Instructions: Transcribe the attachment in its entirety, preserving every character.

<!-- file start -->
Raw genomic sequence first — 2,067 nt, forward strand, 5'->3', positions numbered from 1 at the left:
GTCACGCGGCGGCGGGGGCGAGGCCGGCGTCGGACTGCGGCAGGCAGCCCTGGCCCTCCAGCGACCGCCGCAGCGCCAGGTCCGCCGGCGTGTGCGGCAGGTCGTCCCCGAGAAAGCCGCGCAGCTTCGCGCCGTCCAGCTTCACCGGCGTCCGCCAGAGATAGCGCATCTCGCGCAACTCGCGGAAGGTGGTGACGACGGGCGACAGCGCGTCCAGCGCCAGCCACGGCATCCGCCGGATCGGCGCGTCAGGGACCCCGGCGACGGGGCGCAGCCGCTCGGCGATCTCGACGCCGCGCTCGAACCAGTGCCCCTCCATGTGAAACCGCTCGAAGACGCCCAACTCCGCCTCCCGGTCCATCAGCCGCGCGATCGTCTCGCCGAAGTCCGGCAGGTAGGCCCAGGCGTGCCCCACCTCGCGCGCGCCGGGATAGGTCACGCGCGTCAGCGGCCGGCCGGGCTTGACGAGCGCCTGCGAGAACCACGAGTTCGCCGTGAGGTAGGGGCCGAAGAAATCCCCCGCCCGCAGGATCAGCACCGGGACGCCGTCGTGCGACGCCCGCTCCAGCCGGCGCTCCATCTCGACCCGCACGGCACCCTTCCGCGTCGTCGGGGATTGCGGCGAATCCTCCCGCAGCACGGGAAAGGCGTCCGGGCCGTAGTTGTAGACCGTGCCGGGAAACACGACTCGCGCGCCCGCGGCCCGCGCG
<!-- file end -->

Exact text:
Raw genomic sequence first — 2,067 nt, forward strand, 5'->3', positions numbered from 1 at the left:
GTCACGCGGCGGCGGGGGCGAGGCCGGCGTCGGACTGCGGCAGGCAGCCCTGGCCCTCCAGCGACCGCCGCAGCGCCAGGTCCGCCGGCGTGTGCGGCAGGTCGTCCCCGAGAAAGCCGCGCAGCTTCGCGCCGTCCAGCTTCACCGGCGTCCGCCAGAGATAGCGCATCTCGCGCAACTCGCGGAAGGTGGTGACGACGGGCGACAGCGCGTCCAGCGCCAGCCACGGCATCCGCCGGATCGGCGCGTCAGGGACCCCGGCGACGGGGCGCAGCCGCTCGGCGATCTCGACGCCGCGCTCGAACCAGTGCCCCTCCATGTGAAACCGCTCGAAGACGCCCAACTCCGCCTCCCGGTCCATCAGCCGCGCGATCGTCTCGCCGAAGTCCGGCAGGTAGGCCCAGGCGTGCCCCACCTCGCGCGCGCCGGGATAGGTCACGCGCGTCAGCGGCCGGCCGGGCTTGACGAGCGCCTGCGAGAACCACGAGTTCGCCGTGAGGTAGGGGCCGAAGAAATCCCCCGCCCGCAGGATCAGCACCGGGACGCCGTCGTGCGACGCCCGCTCCAGCCGGCGCTCCATCTCGACCCGCACGGCACCCTTCCGCGTCGTCGGGGATTGCGGCGAATCCTCCCGCAGCACGGGAAAGGCGTCCGGGCCGTAGTTGTAGACCGTGCCGGGAAACACGACTCGCGCGCCCGCGGCCCGCGCG